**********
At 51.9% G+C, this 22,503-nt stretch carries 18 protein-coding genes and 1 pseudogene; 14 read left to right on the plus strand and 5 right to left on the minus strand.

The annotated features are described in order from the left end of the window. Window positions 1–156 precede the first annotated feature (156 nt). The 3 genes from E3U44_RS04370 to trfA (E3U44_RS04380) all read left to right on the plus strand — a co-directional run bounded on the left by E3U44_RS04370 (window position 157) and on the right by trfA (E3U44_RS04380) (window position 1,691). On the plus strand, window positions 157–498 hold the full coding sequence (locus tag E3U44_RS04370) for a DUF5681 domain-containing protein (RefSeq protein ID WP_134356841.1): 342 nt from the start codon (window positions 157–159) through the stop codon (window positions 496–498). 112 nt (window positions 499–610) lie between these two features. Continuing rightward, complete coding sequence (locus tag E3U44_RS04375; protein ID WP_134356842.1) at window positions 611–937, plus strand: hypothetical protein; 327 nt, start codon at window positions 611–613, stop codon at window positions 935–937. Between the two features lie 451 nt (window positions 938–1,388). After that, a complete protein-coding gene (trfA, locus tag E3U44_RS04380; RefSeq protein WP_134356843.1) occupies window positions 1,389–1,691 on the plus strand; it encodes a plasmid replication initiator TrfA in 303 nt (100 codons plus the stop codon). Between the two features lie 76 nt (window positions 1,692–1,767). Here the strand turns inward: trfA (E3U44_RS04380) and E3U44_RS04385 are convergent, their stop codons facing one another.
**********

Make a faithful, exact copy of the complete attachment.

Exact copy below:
At 51.9% G+C, this 22,503-nt stretch carries 18 protein-coding genes and 1 pseudogene; 14 read left to right on the plus strand and 5 right to left on the minus strand.

The annotated features are described in order from the left end of the window. Window positions 1–156 precede the first annotated feature (156 nt). The 3 genes from E3U44_RS04370 to trfA (E3U44_RS04380) all read left to right on the plus strand — a co-directional run bounded on the left by E3U44_RS04370 (window position 157) and on the right by trfA (E3U44_RS04380) (window position 1,691). On the plus strand, window positions 157–498 hold the full coding sequence (locus tag E3U44_RS04370) for a DUF5681 domain-containing protein (RefSeq protein ID WP_134356841.1): 342 nt from the start codon (window positions 157–159) through the stop codon (window positions 496–498). 112 nt (window positions 499–610) lie between these two features. Continuing rightward, complete coding sequence (locus tag E3U44_RS04375; protein ID WP_134356842.1) at window positions 611–937, plus strand: hypothetical protein; 327 nt, start codon at window positions 611–613, stop codon at window positions 935–937. Between the two features lie 451 nt (window positions 938–1,388). After that, a complete protein-coding gene (trfA, locus tag E3U44_RS04380; RefSeq protein WP_134356843.1) occupies window positions 1,389–1,691 on the plus strand; it encodes a plasmid replication initiator TrfA in 303 nt (100 codons plus the stop codon). Between the two features lie 76 nt (window positions 1,692–1,767). Here the strand turns inward: trfA (E3U44_RS04380) and E3U44_RS04385 are convergent, their stop codons facing one another.